A new paper published by the Bank of England examines the effects of the financial crisis on both the financial sector and the real economy. In addition to the paper’s review of the literature related to the costs and consequences of the credit crunch that accelerated the financial crisis, the authors examine what tools financial regulators would have needed to mitigate the crisis, and how well today’s regulators would have handled the financial crisis.
How well equipped are today’s macroprudential regimes to deal with a re-run of the factors that led to the global financial crisis? We argue that a large proportion of the fall in US GDP associated with the crisis can be explained by two factors: the fragility of financial sector – represented by the increase in leverage and reliance on short-term funding at non-bank financial intermediaries – and the build-up in indebtedness in the household sector. We describe and calibrate the policy interventions a macroprudential regulator would wish to make to address these vulnerabilities. And we compare and contrast how well placed two prominent macroprudential regulators – the US Financial Stability Oversight Council and the UK’s Financial Policy Committee – are to implement these policy actions.
While there is no grand unified theory to neatly explain the causes of the financial crisis, the authors identify two major causes: excessive leverage in the financial sector and the explosion of mortgage lending in the early and mid-2000s.
The financial sector, particularly firms not covered by traditional financial regulations (“shadow banks”) and government sponsored enterprises that benefit from the implicit backing of the U.S. government, were particularly overleveraged. “Broker-dealers…and government-sponsored agencies (GSEs) employed substantially more leverage than commercial banks and saving institutions,” found the authors.
While the leverage of most institutions was stable or even fell in the years leading up to the crisis, it increased materially at broker-dealers. The assets of broker-dealers increased from 28 to 45 times their equity between 2001 and 2007, meaning that a roughly 2% decline in the value of their assets would have been sufficient to wipe out broker-dealers’ equity in its entirety.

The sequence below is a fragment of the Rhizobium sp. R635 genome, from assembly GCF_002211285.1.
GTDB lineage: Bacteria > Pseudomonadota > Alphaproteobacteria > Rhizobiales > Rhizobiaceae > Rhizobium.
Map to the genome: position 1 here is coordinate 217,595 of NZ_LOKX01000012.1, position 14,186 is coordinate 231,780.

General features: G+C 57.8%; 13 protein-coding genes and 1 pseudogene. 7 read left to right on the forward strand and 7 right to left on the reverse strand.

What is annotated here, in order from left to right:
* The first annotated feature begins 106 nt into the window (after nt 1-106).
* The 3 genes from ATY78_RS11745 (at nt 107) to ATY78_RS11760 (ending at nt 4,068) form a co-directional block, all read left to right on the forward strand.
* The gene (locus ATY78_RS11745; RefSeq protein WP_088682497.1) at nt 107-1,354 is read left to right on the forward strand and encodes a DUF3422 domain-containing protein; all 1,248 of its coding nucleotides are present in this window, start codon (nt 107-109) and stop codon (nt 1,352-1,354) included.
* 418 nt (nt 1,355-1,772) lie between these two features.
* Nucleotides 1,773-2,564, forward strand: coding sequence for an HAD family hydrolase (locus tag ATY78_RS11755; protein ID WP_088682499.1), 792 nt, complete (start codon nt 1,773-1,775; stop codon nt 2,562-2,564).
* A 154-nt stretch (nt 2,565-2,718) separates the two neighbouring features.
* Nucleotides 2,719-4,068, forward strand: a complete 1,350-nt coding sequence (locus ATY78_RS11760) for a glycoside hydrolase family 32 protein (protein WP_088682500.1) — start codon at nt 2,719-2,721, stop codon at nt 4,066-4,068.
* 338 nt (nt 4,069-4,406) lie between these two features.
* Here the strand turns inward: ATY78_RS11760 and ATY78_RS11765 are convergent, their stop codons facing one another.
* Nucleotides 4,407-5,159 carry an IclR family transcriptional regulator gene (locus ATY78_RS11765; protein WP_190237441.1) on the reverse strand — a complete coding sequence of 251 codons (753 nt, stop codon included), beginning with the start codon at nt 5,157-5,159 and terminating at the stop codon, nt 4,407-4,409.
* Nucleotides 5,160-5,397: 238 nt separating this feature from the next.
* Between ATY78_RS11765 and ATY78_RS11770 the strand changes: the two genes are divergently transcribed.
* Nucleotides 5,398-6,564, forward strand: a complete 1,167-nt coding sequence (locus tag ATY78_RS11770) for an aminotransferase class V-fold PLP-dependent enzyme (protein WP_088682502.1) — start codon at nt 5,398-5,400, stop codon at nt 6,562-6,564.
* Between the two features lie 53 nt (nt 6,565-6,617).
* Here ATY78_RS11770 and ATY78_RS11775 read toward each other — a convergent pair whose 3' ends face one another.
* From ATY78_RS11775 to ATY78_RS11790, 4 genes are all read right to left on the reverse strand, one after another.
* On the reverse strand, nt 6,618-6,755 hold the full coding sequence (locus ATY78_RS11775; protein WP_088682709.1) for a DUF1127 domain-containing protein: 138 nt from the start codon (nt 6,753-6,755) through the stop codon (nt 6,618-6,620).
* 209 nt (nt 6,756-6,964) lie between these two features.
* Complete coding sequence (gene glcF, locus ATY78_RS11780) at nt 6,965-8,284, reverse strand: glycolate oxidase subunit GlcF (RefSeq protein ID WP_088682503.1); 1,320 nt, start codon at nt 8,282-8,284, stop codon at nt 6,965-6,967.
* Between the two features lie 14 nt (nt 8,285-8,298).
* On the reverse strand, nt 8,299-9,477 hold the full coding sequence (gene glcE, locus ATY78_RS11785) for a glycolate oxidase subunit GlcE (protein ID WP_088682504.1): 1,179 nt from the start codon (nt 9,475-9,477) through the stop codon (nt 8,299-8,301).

The authors go on to discuss the explanatory power of various contributors to the financial crisis, but the broad result is that the “credit crunch” caused by excessive leverage and a lack of capital magnified the effects of the crisis, both in the financial sector and the real economy.
[A]bsent the credit crunch and the deleveraging by households, the cumulative fall in GDP growth during the recession would have been two-thirds to three-quarters smaller…Taking the unweighted average across all [studies examined related to the costs of the financial crisis] the credit crunch can explain around 35 percent of the decline in GDP.
The more interesting findings of the paper are related to the ability of U.S. regulators to predict the financial crisis, and how the structure of post-crisis regulatory agencies makes them more or less able to deal with a future crisis.
Looking backwards, the paper argues that while the Federal Open Market Committee (FOMC) did identify a potential bubble as early as 2005, it did not conduct stress tests with methodologies available at the time to examine how a downturn would have influenced the financial sector more broadly.
The authors find that the best tools available to regulators would be the ability to set countercyclical capital requirements and restrict mortgage lending based on creditworthiness and loan-to-value ratios (LTVs). The former is a tool the U.K.’s Financial Stability Committee has, while only modest restrictions on mortgage lending were included in the Dodd-Frank Act. In general, the Financial Stability Committee has more effective tools at its disposal than its U.S. Counterpart, the Financial Stability Oversight Council.
Ultimately, the paper’s conclusions are pessimistic about the ability of financial regulators to successfully identify an impending crisis and the willingness of political bodies to empower these regulators to act swiftly.
To address concerns about regulators’ ability (or lack thereof) to serve both as watchdogs and first responders, the authors identify higher static capital requirements as a front-end regulation that makes the financial system more resilient. Higher capital requirements make systemic failure less likely, meaning “macroprudential regimes need to do less heavy-lifting, reducing the need for a powerful institutional framework.”
Like death and taxes, economic downturns are another certainty in life. It’s important to have institutions insulated from political pressure and regulatory capture that can respond quickly and effectively in the face of a crisis. Just as important are regulations that guard against financial meltdowns that would require a response from these entities.